CULVER CITY, CALIFORNIA — In an effort to fend off a regulatory slap and being banned in the United States by President Donald Trump, TikTok has officially changed its name to “COVID-19.”
“He ignores COVID-19. He doesn’t ignore us,” TikTok Jr. Deputy Spokesperson Cheryl Terwilliger told reporters today, “so, it’s really not much more complicated than that. We want the president to leave our private company alone, and clearly since Republicans don’t actually care about the free market anymore, we were left with fewer and fewer options to get him off our jocks.”
While there is a general consensus that TikTok’s relationship to the Chinese government opens itself up to all sorts of questions about the protection and privacy of user data, many observers have wondered why it’s become the focus of so much concentrated ire from the commander in chief. The country is currently being battered by an out of control pandemic, but Trump has seemed to focus on and tweet just as much about TikTok — an app that lets users record and upload short video clips — than he has on the coronavirus of late, which Ms. Terwilliger said is exactly why the decision was made to change the company’s name.
“We are more than willing to have discussions with the U.S. government about any data privacy concerns they may have,” Terwilliger explained further, “however we do feel it’s unfair to be banned because the president thinks we’re too close to China, when he can’t seem to push people out of the way fast enough to kiss President Xi’s ass himself. It’s all very confusing, but those are the times we live in, we suppose.”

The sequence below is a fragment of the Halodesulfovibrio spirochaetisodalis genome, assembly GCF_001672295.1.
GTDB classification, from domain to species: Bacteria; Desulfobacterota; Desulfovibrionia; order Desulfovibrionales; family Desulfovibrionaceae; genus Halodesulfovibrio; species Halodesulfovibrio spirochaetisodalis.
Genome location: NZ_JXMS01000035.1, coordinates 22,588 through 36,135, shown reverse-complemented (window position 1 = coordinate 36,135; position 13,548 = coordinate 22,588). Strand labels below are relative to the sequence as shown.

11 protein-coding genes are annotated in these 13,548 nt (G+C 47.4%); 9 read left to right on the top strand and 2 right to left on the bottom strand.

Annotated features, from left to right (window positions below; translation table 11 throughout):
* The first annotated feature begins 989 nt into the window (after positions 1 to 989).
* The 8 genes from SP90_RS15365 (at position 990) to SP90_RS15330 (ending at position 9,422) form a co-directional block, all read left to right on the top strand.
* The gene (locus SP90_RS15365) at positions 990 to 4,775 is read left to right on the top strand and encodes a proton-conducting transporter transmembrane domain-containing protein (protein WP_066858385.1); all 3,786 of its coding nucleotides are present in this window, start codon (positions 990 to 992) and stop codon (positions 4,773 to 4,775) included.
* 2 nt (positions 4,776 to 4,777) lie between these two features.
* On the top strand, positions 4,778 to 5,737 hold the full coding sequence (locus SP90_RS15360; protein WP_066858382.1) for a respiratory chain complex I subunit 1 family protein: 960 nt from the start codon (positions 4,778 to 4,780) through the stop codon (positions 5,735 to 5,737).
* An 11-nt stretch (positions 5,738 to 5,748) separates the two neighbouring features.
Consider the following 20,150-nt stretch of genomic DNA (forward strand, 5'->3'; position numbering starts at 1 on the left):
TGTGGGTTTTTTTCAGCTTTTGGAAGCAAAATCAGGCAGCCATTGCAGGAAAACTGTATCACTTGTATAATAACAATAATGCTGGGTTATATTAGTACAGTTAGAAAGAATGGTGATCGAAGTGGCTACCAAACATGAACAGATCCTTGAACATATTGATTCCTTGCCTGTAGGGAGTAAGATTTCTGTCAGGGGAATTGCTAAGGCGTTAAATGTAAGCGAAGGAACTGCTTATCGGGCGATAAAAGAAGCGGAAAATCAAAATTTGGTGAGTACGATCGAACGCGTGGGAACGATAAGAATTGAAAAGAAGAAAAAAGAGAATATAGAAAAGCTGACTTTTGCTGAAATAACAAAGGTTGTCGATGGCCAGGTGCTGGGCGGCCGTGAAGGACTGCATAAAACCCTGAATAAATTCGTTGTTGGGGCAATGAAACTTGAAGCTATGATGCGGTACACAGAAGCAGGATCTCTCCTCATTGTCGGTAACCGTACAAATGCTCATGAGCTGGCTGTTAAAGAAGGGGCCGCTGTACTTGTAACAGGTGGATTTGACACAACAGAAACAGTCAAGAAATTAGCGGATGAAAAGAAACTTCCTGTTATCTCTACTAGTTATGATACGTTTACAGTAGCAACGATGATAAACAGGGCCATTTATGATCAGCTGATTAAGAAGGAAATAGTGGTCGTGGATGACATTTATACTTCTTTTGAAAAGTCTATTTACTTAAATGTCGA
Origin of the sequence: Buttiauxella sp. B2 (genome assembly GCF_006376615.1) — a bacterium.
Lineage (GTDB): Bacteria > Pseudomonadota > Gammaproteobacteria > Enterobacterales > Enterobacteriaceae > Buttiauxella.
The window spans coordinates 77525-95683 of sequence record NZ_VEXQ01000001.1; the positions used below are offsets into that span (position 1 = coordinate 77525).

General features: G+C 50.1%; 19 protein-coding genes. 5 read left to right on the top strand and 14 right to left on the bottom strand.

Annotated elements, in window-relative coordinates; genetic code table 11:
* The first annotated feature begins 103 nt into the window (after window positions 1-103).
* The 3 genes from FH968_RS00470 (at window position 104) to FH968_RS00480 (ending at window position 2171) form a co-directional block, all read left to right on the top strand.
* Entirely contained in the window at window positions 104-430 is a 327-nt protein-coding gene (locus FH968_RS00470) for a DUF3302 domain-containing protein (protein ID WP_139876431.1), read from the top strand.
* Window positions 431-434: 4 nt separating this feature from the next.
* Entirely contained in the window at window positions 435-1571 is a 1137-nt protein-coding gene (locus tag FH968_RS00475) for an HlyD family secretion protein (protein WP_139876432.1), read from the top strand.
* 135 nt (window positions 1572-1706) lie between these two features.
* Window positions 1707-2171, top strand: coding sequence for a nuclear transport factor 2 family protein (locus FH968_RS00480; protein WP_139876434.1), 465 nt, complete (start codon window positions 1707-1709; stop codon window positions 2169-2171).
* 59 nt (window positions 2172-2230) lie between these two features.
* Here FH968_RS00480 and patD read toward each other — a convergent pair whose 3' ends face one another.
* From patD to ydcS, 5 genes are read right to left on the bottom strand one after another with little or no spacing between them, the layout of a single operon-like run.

When word first broke that Trump planned to ban TikTok, Terwilliger says execs at the company floated several ways to get the administration to back off. Some of those ideas were tried, and others weren’t. Ms. Terwilliger gave everyone some examples of things TikTok tried before resorting at corporate name change.
“Initially, we tried just deleting all the posts from Kellyanne Conway’s daughter that made fun of her mom or the president,” Terwilliger said, “but that didn’t seem to appease the administration. Then, we tried agreeing to let them change our name to TikiTok, so that his base would like us, but they just stole that idea for themselves. We were really at our wits’ end until we realized how much he doesn’t want to talk about or do anything with COVID-19 if he doesn’t really have to.”
As the U.S. coronavirus death toll climbed, Terwilliger says she and her fellow executives grew more confident in their plan to change their company name to COVID-19. They understood the risk involved with naming themselves after a deadly virus that has ravaged families and economies worldwide. However, they “knew deep down,” Terwilliger said, that there were “still far worse names out there to consider.”
“At least we’d still not be called Trump App or Trump Tok or anything with his name on it,” Terwilliger said, “because that would almost certainly mean we’d be out of business in less than a year. So, COVID-19 it is. Being in any kind of business has its risks anyway; so we’ll consider this name change to be just one of those risks we take every day.”
The White House has not responded to this development.
Writer/comedian James Schlarmann is the founder of The Political Garbage Chute and his work has been featured on The Huffington Post. You can follow James on Facebook, Spotify, and Instagram, but not Twitter because Twitter is a cesspool.